Among those in the audience was Barry Shantz, who earlier expressed his belief that the controversial bylaw was part of a "scheme" by Abbotsford's government "to cleanse themselves of undesirables."

Shantz belongs to the Abbotsford chapter of the BC/Yukon Association of Drug War Survivors, whose 450 active and former drug users meet bi-weekly at a community services building downtown. Members have been working closely with Fraser Health and local service providers to share information and put together a proposed harm reduction plan for the city. The Drug War Survivors have agitated against the bylaw for years, dumping needles at city hall during one protest.

As the speakers took their turns, people in the audience wept over the personal anecdotes of community organizer Brian Gross, and they booed David Berner of the Drug Prevention Network for speaking against the practice of needle distribution and exchange. Heads cocked sideways over the complex legal arguments put forth by Pivot Legal Society lawyer Scott Bernstein, in which he argued that the harm reduction bylaw is illegal for jurisdictional reasons and that it likely violates human rights to health. Dan Small spoke on behalf of the Portland Hotel Society, urging council to repeal the bylaw.

582px version of Abbotsford harm reduction meeting inside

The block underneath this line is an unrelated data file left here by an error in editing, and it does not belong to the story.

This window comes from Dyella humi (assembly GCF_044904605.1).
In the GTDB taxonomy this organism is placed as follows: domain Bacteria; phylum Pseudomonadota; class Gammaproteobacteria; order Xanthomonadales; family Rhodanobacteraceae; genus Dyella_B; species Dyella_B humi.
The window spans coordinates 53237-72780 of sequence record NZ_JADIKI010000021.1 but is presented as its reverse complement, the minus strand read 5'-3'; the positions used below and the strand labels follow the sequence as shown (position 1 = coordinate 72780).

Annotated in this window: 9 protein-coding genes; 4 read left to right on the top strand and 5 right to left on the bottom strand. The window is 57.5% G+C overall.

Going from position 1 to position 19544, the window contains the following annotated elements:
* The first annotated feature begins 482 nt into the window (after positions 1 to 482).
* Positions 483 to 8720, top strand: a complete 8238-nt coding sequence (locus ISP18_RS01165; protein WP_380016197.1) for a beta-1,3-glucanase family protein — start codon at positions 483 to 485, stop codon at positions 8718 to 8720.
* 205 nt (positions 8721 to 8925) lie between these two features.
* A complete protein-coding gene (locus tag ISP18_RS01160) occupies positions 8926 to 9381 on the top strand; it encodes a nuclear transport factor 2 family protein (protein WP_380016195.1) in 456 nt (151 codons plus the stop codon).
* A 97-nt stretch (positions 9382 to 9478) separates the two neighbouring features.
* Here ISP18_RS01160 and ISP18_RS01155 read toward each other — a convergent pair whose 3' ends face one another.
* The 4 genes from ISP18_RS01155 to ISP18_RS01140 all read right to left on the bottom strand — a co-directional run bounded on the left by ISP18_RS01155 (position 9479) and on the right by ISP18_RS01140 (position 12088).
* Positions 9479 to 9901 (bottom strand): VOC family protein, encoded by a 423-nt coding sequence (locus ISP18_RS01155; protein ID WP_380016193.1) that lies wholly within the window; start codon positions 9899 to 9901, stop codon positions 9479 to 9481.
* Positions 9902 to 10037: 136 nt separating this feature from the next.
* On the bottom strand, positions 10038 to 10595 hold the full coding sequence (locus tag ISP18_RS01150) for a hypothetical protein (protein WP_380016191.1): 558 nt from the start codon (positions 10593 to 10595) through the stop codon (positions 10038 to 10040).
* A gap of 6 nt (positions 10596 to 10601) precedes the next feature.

Abbotsford's city council meeting at Matsqui Auditorium last Monday was an emotional rollercoaster. Photo: C. Bellrichard.

David Portesi was last to the podium. He stood at the foot of the stage, back to the audience, his PowerPoint visible for everyone to follow. Portesi proposed to council how the authority plans to implement needle distribution and exchange services, in a phased approach, over a period of two years. The plan would depend on partnerships -- with the city, with community organizations, with the local drug user group. Portesi presented a litany of Fraser Health facts and statistics, assuring council that all proposals were based on BC Centre for Disease Control best practices.

'Maybe they're from my city, maybe they're not'

Council's questioning first was directed at the statistical aspects of Portesi's report, notably that the city was presented as having the third highest rate of Hepatitis C in the province.

Mayor Banman was especially skeptical about the methodology and accuracy of Fraser Health's statistics, citing his own medical background as a chiropractor and understanding of epidemiology.

"Those numbers in my mind aren't accurate. Are they in Abbotsford or are they in New Westminster? You know these people travel around. Maybe they're from my city, maybe they're not."

The hepatitis prevalence in Abbotsford should not be perceived as a value judgment on the city, Portesi stressed.

"I think what I saw yesterday, and my interpretation, somewhat from the mayor but certainly from another councilman, was there's this perceived value judgment because they have higher rates of Hepatitis C. I think what I really want to stress to folks is it's not a value statement around somebody doing something wrong and that's why they have Hep C."